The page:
Coming into this weekend’s LEC playoff games, not a lot was decided in terms of ranking. With EU locking its playoff teams incredibly early in the split, only seeding was left to be decided after Week 8, leaving ten games where teams were able to… let their hair down a little.
After Teemo top, Aatrox AD Carry and a role-swapping Jarvan IV support had their chance to roam free in Week 10’s games, it was a little difficult to predict any kind of strengths leading into the first round of playoffs.
However, teams cleaned up their play just in time to give us an incredible weekend of games, kicking everything off with perhaps one of the most historic upsets of the Spring Split so far.
G2 Esports vs MAD Lions
This was possibly the only series of the weekend with what people assumed was a clear winner. Analyst and fan predictions alike favoured a G2 roster that showed no signs of slowing down from their regular split dominance, and it was generally assumed that the youth of MAD’s roster would leave them unprepared for a best of five format.
However, if there's one thing this series taught fans, it is that experience is not always a guarantee of performance - with MAD Lions taking the series 3-2, securing the win with a close-fought game five that left their nexus a single Ziggs auto-attack away from a G2 victory.
Despite a stunning performance by Luka "Perkz'' Perkovic, MAD's superior team fighting and incredible support/jungle synergy prevailed.
With jungler Zhiqiang "Shad0w'' Zhao showing that Olaf can actually be used as a late game hyper-carry in their final game - going 16/2/5 in what was inarguably his best game of the split so far - it looks as though MAD are going to be real contenders in this playoffs race.
Fnatic vs Origen
Next up was the battle of the tied second-place finishers. With game styles that could not be more opposing, it was assumed that this series was one that would be decided by draft and play-style as opposed to the ‘win lane, win game’ style that a team like G2 is known for.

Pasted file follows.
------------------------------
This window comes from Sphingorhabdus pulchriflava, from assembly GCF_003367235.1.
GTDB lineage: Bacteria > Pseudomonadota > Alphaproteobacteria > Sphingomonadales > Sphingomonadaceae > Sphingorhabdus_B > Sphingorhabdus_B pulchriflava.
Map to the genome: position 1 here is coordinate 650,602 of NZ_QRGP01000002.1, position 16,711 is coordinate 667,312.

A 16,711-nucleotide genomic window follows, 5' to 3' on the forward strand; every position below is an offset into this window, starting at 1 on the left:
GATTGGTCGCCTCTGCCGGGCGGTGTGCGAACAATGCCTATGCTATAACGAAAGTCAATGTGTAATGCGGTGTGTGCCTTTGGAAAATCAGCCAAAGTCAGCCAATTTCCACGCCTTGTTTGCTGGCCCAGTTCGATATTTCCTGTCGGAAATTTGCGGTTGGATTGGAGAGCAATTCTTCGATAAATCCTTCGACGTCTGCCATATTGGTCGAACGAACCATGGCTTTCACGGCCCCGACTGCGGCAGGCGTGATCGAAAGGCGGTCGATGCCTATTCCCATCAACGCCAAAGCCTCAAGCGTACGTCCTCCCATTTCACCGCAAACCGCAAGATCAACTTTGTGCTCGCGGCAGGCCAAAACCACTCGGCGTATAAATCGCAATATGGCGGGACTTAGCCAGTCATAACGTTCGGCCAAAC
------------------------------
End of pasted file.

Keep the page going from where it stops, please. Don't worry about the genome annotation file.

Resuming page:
However, it quickly became clear that early game skirmishing beats late game scaling, with Fnatic taking a series win despite a few hiccups in their final two games, allowing Origen to level out the scoreline to a 3-1 total.
With the first two games being sub-30 minute stomps in favour of Fnatic, it looked as though this series was over before it had even truly begun; with the deadly topside trio of Gragas, Zac and Yasuo coupled with the unpunishable botlane of Senna/Zilean never really allowed Origen the chance to gain a lead.
Read more: Top 5 rookies of the LEC Spring Split 2020
This Senna/Zilean pick was repeated for every single game of the series, allowing mid laner Tim "Nemesis" Lipovsek to take on the role of damage dealer.
With four hard-carry picks in Yasuo, Diana, Azir and Cassiopoeia, it was interesting to see a style of Fnatic gameplay where the team isn’t reliant on AD Carry Martin "Rekkles" Larsson for late game insurance. Only time will tell whether the team will continue this focus on the top side of the map for future playoffs victories.
Rogue vs Misfits
Rogue vs Misfits was another series that fans were expecting to be a pretty close call, although ultimately, fan predictions favoured Misfits.
However, as with the Fnatic vs Origen matchup, this series never managed to get to that close-fought game five that fans were expecting.
Despite Misfits picking up a win in the first game of the series, only giving over two kills to the side of Rogue, they simply could not replicate their initial performance, with Rogue taking the series 3-1. This unfortunately marks the end of Misfits’ playoffs run - however, they show a lot of promise heading into the Summer Split, and with a little work they could become an incredibly threatening team.
Rogue managed to take their wins in stylish form; with AD Carry Steven "Hans Sama" Liv putting on a masterclass in his signature Draven pick in game three (despite some hiccups in the laning phase).
However, it was top laner Finn "Finn" Wiestal who took the player of the series award. His strong topside carry performances on Renekton and Kled, indicative of the top-focused early game style that has become Rogue’s bread and butter, allowed their bot lane to scale relatively undisturbed into a late-game carry force to be reckoned with.
Despite the scoreline, however, it is important to note that these victories game from long, hard-fought games, and despite advancing further into playoffs, it doesn’t look as though Rogue will be able to challenge for a finals spot into early-game teams like Fnatic and MAD.